When a thing has a billion mentions in social media, odds are pretty good that the folks reaching down into the haystacks to find your sharp-tongued barbs are using software to search through large amounts of aggregated data (think “ginormous, machine-baled haystacks – like, all the haystacks on Google”) for what it is the brand is doing well, and what it is they’re doing poorly. Your use of simple, declarative sentences will get faster attention and action than using clever metaphors and sarcasm.

Twitter

Look, Twitter may be great for getting a brand’s attention, but it’s hard to provide a really good description of the problem, let alone a resolution, in 140 characters. First of all, if you’re going to approach a brand’s customer service Twitter account, it’s a good idea to Follow that account first, so that they can Follow you and send you a private, direct message to get more information. Unless you just want to blast your phone number and/or email to them in a public tweet: “Hey, @BrandXSupport, call me at 555-555-5555 so I can tell you you suck to your face!”

Seriously, whoever’s manning that account probably doesn’t suck and really doesn’t want to lose you as a customer. They may or may not be able to resolve your issue in a couple of Tweets, but if they can, it’s a win-win. Help them to help you. Try a pleasant Tweet, first.

If that doesn’t do the trick, maybe write a simple blog post about exactly what’s going on – make it very clear, so that anyone can understand exactly what the problem is and what you’d like to see BrandX do about it. Then Tweet something like: “Hey, @BrandX, you suck and here’s why: bit.ly/why-brandx-sucks ” You get to vent, and BrandX has another chance to make it right for you.

Facebook & Google+

It really helps to make sure, when venting to BrandX, that you’re actually on a real BrandX page, and not one of numerous fake BrandX pages. Because the fake ones are probably run by FlyByNight. FlyByNight probably isn’t a competitor of BrandX – they’re working all sides of the street and trying to sell whatever they can sell – or, worse yet, trying to build up an email marketing list or contact database they can sell or exploit. Or maybe they were set up by another disgruntled customer who got there, first, and now you’re just commiserating – but BrandX may not even realize it. Make sure that when you say “BrandX you suck,” your complaints aren’t falling on deaf ears.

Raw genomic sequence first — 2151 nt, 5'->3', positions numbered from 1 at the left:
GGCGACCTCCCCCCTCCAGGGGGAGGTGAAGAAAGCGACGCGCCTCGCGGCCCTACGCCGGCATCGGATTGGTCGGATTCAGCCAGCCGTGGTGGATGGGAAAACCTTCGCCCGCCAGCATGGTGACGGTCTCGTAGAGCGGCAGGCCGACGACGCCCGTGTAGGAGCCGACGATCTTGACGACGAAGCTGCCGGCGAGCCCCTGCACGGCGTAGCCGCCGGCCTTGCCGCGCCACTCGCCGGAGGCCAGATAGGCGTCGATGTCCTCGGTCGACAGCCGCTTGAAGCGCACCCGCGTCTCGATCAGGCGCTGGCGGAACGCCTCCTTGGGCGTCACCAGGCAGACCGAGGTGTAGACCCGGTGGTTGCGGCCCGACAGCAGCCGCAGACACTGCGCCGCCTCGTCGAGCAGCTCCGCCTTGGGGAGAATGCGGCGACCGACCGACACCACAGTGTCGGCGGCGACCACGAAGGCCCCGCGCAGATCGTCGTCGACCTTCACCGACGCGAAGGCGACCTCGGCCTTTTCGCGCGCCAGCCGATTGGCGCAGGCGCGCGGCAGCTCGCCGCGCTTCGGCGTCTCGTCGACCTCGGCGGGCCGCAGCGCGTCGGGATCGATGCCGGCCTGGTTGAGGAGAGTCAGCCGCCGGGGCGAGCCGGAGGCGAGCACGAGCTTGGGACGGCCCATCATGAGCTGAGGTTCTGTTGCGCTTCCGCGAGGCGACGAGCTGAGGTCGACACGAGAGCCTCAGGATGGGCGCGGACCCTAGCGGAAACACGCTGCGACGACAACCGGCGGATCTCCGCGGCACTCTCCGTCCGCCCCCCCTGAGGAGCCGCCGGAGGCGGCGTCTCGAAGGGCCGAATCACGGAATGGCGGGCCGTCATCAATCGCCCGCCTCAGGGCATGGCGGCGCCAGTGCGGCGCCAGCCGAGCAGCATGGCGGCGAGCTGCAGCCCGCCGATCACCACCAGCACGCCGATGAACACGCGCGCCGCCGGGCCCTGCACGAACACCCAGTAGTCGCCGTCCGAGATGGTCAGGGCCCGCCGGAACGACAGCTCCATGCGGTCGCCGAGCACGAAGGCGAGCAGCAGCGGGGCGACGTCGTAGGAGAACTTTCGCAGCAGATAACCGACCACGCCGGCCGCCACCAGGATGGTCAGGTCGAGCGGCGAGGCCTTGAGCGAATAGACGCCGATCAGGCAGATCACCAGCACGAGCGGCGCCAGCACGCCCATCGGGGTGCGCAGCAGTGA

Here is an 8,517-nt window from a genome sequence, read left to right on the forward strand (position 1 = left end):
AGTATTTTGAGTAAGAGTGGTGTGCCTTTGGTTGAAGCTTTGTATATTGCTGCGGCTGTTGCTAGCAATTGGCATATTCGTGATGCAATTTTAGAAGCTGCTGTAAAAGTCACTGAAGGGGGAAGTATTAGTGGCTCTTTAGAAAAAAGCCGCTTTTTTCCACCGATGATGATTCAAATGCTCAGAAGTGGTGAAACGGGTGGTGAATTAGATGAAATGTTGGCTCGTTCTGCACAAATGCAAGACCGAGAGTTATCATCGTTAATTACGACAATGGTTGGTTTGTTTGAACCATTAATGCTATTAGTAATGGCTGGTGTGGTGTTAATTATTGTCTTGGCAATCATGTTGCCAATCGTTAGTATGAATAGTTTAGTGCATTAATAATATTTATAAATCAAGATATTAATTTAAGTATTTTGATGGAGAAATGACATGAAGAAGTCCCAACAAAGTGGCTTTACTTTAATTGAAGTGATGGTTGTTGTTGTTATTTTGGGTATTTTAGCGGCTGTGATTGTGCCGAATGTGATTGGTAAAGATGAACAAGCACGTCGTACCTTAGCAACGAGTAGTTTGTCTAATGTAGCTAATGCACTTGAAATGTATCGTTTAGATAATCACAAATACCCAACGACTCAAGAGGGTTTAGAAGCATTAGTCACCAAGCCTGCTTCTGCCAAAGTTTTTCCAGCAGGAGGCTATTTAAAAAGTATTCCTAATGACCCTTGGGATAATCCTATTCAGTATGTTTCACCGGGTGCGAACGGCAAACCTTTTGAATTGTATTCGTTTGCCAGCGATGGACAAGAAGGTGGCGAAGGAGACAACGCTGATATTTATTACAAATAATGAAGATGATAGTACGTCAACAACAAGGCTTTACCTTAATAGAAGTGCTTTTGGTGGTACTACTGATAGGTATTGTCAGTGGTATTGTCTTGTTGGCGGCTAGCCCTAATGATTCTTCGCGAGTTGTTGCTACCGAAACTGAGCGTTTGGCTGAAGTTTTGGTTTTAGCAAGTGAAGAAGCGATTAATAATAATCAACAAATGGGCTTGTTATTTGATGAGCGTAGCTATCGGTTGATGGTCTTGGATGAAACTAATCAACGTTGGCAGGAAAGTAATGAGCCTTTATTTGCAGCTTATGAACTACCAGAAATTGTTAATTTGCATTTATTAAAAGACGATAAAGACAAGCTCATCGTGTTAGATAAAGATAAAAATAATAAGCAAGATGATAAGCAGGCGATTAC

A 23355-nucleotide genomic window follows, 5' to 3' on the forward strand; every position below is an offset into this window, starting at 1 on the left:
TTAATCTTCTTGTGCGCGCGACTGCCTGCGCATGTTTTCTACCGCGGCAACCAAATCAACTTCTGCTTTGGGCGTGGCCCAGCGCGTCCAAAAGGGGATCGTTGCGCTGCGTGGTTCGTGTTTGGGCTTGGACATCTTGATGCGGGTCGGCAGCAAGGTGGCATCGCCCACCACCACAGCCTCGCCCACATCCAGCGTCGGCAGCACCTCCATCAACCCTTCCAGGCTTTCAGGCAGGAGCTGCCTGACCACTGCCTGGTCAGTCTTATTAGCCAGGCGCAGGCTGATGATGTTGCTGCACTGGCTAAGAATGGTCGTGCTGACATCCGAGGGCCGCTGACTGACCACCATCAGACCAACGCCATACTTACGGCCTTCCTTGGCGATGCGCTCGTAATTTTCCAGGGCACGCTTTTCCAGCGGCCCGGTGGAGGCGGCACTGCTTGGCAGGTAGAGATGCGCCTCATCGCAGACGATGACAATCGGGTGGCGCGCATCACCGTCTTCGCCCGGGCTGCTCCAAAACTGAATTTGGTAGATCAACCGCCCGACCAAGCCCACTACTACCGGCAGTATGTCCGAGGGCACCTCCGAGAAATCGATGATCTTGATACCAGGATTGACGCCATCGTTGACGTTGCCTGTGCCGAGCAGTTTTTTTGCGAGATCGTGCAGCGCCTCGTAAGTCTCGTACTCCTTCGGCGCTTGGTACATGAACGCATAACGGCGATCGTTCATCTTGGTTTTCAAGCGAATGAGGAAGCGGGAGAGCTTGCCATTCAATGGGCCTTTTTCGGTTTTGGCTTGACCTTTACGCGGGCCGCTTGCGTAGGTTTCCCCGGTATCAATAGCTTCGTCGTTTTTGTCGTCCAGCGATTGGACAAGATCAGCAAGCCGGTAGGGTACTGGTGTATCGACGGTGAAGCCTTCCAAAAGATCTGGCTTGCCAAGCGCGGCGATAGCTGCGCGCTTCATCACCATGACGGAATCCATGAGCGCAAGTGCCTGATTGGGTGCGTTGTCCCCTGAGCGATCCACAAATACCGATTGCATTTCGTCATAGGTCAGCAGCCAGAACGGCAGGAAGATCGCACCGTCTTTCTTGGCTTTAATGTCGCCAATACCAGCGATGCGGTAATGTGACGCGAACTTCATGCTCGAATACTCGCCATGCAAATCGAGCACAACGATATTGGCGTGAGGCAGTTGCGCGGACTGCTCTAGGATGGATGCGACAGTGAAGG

If you want BrandX to lower its prices, don’t go yelling at it in some far-flung, remote, nobody-ever-goes-here site. They may eventually find your complaint, but it’s like looking for a needle in a haystack and that means they have to hire more hands to reach into the haystack – raising costs for everybody. Serious complaints left on BrandX’s doorstep will likely be reviewed before the “Hah! Tag, you’re it! Betcha can’t find me!” complaints.

Review Sites

Obviously, a verified purchaser’s review will be taken more seriously than someone who may or may not own anything by BrandX. With so many paid reviewers out there, it’s only fair to the actual customers. And speaking of fair, my Grandfather used to say, “You catch more flies with honey than with vinegar.” Okay, so who the hell wants to attract a bunch of flies? No one. But if you write a fair and balanced review, including whatever positive points you can sincerely say about BrandX without gagging or feeling the flames of eternal damnation licking at your feet for lying, your opinions and experiences will be taken much more seriously than if you appear to be a shill for Brand Y, or someone who holds a personal grudge against BrandX.

The existence of paid reviews also makes photos (preferably of you, holding your BrandX lemon) and video (wherein you get on your webcam and show off your BrandX lemon or talk about your personal experiences with BrandX) much more valuable than mere text and pretty pictures pulled from BrandX’s own site. Pictures and video are great for showing exactly what the problem looks like, sounds like, and where it is.

Fake reviews may fool the search engines, sometimes, but they rarely fool a brand or a savvy customer.

Blogs & The Open Letter

All of the tips above apply to blogs, as well. The nice thing about blogs is that it gives BrandX a chance to compose a thoughtful reply and engage with you. That is, if they can find your post. You know the whole argument about which is king: content or marketing? If BrandX can’t find your blog, let alone your post, drowning in the sea of 450 billion other blogs out there, you’re going to get mad at them for ignoring you, aren’t you? Play fair – see the Twitter section of this post, above. Go directly to BrandX and say, “Hey, I’ve got a problem. I describe it here – bit.ly/why-brandx-sucks – can you share this with someone at BrandX who can fix this for me?” At this point, you may consider including other active BrandX Twitter accounts, assuming the support account hasn’t helped, yet.

I had two great experiences with 24 Hour Fitness and their social media customer service. One involved empowering employees to make the customer experience better, and the other involved a weird experience with billing. To be fair, after complaining about them, I made sure to give them well-deserved kudos for how they handled my grievances. I’d like to encourage them, and other brands, to keep up the good work. Aren’t you more motivated by praise than by being bashed over the head with a virtual 2×4?